By Nikhil Kamath
The Alternative Investment Funds (AIF) industry in India has stood the test of time over the course of the last 9 years. Introduced in 2012 by the Securities Exchange Board of India (SEBI), the aim of the market regulator was to inject sophistication into the equity markets for investors having deep pockets and at the same time having a different set of objectives, as compared to an average Indian investor. Having said that, my reckoning is that the industry has a lot to catch-up with, when compared to its global peers.
Speaking about the pandemic, the Indian AIF space has displayed impressive resilience during the dramatic market crash, last year. In the Financial Year ending March 31, 2021, the investments in the Category-III bucket have grown by 3%, with the best performance of 9% in the last quarter. It goes without saying that the coronavirus pandemic crash has reinforced the need for capital protection amongst market participants. Volatility in markets and uncertainty in life is in general discouraging for the human psyche.
To look at this objectively, there are visible headwinds and tailwinds for the industry, going forward. Starting from the headwinds, one of the primary pain-points is the opaque fee structure from existing fund houses. The fee model is not client-aligned and is structured in a fashion that tends to eat into the compounding effect of investments made. Given the average ticket size an AIF vehicle commands, losing out on decent compounding is largely inefficient for an investor. Secondly, the cap on the maximum number of investors a fund can have is also something regulators must re-convene on. The idea is to have an all-inclusive framework in place that could act as a networking channel, at the very least.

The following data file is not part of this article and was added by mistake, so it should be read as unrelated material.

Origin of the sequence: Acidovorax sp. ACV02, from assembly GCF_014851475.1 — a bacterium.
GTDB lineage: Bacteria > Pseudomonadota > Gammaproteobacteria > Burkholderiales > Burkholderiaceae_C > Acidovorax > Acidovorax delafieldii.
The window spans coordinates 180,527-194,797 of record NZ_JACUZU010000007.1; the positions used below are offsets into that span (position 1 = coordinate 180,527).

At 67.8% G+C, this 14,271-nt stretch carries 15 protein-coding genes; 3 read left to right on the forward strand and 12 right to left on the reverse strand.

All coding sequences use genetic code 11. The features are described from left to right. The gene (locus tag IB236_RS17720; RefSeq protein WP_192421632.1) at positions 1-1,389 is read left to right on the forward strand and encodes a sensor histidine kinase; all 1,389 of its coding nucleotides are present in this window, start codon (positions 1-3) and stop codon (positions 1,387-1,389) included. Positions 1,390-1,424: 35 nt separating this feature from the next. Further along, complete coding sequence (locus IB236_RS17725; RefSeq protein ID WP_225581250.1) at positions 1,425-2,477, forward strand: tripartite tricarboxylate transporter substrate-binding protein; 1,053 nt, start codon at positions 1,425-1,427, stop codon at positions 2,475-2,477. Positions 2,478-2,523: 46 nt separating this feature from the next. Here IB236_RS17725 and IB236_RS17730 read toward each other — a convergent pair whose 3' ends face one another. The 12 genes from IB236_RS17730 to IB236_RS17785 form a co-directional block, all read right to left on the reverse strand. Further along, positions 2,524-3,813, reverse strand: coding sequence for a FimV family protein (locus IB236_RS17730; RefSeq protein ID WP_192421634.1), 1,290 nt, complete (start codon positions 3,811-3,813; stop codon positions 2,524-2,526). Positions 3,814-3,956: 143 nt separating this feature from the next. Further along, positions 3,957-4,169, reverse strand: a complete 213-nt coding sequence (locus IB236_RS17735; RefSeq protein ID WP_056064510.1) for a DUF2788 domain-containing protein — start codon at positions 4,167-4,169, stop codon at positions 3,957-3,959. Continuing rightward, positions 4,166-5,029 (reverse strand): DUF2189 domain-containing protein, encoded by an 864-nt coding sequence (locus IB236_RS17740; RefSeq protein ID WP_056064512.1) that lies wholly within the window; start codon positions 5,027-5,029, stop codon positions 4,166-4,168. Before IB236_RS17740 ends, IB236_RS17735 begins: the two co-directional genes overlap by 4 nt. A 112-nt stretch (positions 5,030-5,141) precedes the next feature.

From the perspective of the tailwinds, the first and foremost point is the growing need to employ sophisticated financial instruments that ensure efficient capital management and plausible risk management. We often relate the lack of depth in the Indian capital markets to ignorance en masse, but there are many participants who have dropped off after an unpleasant experience in the markets, and solely due to poor risk management. Also, AIFs can prove to be a great platform for investors with different backgrounds and profiles to come together and collaborate with one another in a strategic fashion. Lastly, the AIF structure in its true sense is the blueprint of dynamic asset management that exposes personnel to quality work. It is incredibly rewarding for young Indians to work at such setups and gain knowledge about the economy, markets, asset classes, and professional relationship building.
When one looks at the numbers, in terms of investment growth in the last 5 years, the Indian AIF space has grown by more than 850%. The graph above pictorially represents the journey of all three categories, across the same time. On a granular level, Category III has risen the most. In Q1FY17, Category III saw investments to the tune of 3,800 crores. This number was near about 42,000 crore, in the last quarter of FY21. The trend suggests that the Indian market participants are inkling towards structured products for their wealth management, which is a boon for our economy.
Having managed an asset management company for the last couple of years, the most important piece of encouragement is the growing awareness amongst investors on different nuances of the market and the economy. Gone are the days, when you would be invested in an asset and not have any background about it. The average investment growth over the span of the last five financial years is close to 13%. The number is encouraging but I am certain that the next five-six years will be path-breaking for the Indian AIF space. Both domestic and global investors have identified the preponderance of staying invested in Indian equities and this is perhaps one of the best ways to remain invested. However, with around 750+ registered AIFs in India, potential investors must always focus on quality and transparency. It’s a problem of abundance that we face and not a shortage, hence imperative to choose wisely.
(Nikhil Kamath is a Co-founder and CIO, True Beacon and Zerodha. Views expressed by the author are his own. Please consult your financial advisor before investing.)